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Jan 17, 2022

Identifying Your B2B Target Audience in 3 Steps

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by Megan McGinnis
Before spending valuable time and money creating the perfect B2B Inbound marketing campaign, make sure you don’t skip the most important part: 
Identifying your target audience. 
After all, what good is your campaign if you create something that doesn't resonate, isn't valuable–or worse, doesn't even reach–the people who need your product or service? 
Putting your content in front of the right people at the right time is the most important, yet challenging part of marketing campaigns across all channels. 
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Not sure where to start when it comes to identifying your B2B target audience? We have three easy steps to get you started:

Step 1: Research and Discover

Gone are the days when television and print ads would "take a good guess and keep their fingers crossed".  The data would come from a small sample size, through surveys, focus groups, and limited test markets.  
Your product or services help to solve or enhance a business's wellbeing. In developing your buyer persona, we can do things with much more granularity and massive, focused datasets that make older (and still effective, but less common) marketing research methods lose ground.
Capturing the Qualitative Data to Create The Target Audience
At the click of a button, huge amounts of information can be gathered when it comes to identifying your target audience – all before spending marketing dollars on a campaign.
Ask questions, have giveaways, create surveys, and conduct interviews to understand and identify your target audience. This is easier said than done, but this step will provide telling data. Gather opinions on how your product or service is used or experienced. Capturing data can involve conducting face-to-face interviews and asking open-ended questions, sometimes repeatedly to evaluate the clarity of the opinion.
Look into past company data, if available - what does an ideal customer look like, how were they acquired, how was that relationship successful? Which types of Inbound marketing campaigns worked and which didn’t… and why?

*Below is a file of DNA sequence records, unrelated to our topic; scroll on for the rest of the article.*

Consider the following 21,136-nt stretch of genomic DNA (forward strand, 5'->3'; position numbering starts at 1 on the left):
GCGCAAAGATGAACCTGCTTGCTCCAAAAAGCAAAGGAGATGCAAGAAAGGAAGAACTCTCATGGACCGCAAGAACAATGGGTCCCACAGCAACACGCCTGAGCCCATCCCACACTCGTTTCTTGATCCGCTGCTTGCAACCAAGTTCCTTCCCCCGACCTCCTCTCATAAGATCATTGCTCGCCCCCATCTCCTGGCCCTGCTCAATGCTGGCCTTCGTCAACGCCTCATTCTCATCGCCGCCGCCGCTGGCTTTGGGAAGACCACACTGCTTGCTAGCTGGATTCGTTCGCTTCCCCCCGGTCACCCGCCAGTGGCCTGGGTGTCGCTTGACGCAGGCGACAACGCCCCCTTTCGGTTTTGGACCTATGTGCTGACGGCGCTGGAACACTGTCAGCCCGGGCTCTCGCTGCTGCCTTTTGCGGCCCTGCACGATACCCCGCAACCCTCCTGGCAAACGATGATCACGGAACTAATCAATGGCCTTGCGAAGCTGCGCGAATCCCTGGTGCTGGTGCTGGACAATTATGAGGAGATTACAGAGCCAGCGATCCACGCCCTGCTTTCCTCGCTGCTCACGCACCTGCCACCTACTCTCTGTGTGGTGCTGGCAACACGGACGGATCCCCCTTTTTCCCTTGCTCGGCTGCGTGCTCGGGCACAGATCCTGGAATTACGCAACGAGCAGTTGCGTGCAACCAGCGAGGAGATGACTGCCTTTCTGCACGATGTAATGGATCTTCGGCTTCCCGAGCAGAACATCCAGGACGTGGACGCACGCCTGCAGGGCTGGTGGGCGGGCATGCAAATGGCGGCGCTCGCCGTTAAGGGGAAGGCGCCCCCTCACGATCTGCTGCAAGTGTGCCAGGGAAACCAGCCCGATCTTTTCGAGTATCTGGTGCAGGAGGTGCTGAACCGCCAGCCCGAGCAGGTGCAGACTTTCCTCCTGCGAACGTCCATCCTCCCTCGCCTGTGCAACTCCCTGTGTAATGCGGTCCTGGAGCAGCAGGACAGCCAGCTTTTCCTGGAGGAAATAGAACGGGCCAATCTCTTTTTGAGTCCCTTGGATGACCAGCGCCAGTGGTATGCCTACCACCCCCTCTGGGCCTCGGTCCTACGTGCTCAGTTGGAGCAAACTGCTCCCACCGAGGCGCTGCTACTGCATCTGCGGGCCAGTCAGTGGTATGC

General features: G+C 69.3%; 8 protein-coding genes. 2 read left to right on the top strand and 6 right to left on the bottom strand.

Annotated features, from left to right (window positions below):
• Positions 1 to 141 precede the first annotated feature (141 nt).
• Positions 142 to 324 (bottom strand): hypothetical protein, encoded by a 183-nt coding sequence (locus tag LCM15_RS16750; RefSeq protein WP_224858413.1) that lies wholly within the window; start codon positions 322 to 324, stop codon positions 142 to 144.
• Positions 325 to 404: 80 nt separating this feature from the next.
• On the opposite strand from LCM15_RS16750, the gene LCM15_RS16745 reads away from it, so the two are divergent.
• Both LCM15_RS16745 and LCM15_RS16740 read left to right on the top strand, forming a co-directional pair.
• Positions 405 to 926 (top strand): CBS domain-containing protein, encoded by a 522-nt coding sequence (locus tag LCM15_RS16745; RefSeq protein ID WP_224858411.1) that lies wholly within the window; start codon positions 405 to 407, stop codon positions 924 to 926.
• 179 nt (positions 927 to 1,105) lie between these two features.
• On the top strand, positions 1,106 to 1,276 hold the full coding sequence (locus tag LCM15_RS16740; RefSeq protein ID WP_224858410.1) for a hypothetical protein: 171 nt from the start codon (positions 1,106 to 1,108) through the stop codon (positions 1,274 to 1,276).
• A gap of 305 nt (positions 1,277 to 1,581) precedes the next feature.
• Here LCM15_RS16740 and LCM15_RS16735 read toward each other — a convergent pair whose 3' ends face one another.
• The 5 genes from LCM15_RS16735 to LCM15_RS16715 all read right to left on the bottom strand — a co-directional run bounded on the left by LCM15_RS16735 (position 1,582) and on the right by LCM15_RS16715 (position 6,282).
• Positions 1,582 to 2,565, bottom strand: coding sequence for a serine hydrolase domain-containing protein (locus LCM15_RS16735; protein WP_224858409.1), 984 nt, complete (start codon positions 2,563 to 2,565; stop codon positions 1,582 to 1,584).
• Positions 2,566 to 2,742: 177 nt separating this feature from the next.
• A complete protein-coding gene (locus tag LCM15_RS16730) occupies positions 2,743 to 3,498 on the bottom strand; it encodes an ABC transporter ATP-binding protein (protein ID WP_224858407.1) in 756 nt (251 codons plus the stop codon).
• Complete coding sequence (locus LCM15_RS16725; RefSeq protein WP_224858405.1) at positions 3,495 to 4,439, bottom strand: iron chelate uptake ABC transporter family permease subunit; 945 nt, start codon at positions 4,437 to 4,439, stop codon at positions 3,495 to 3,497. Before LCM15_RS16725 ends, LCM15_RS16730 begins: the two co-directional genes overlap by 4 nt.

Some things to consider are:
  • How does your customer use your product?
  • What does your product solve for the customer?
  • What their opinion of new or specific features are?
  • How has the organization reviewed alternatives
  • Why the company chose your product or service for their business?
Using Quantitative Data When Identifying A B2B Business Persona
This is where the data you’ve collected wields its power. 
Not only are there different types of software that increase the productivity of businesses across the world, but there are also powerful sets of data that have been collected, accessible through subscription services, partnerships, among others. 
You’ve determined the type of product or service your business provides. Now you need to look into competitors. Into your market. Into your processes. Often, this allows clarity on the quantitative data needed. Do you need keyword volume to back a content strategy? Do you need to know the terms used in the industry? Do you need the market movers? Do you need to know their revenue? Their funding? Their partners? Their perceived business strategy? Their employees? 

Step 2: Evaluate The Research, Hypothesize, Then Organize 

It's humbling but true: Not everyone is your target audience because not everyone needs or wants your services or products. There are dozens, if not hundreds of marketing failure stories. It is something no one wants to experience, yet it happens over and over across the industry.  
Think of how many ads you've clicked out of, ignored, or trashed because they didn't apply to you and were utterly unrelatable. Most of those ad campaigns are likely being created with a strategy much like trying to hit a target while blindfolded and shooting all the arrows at once, hoping one or two will stick.
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That's why B2B Inbound marketing works, and that's why it relies so heavily on identifying your target audience and buyer personas before the campaign launches, armed with qualitative and quantitative data.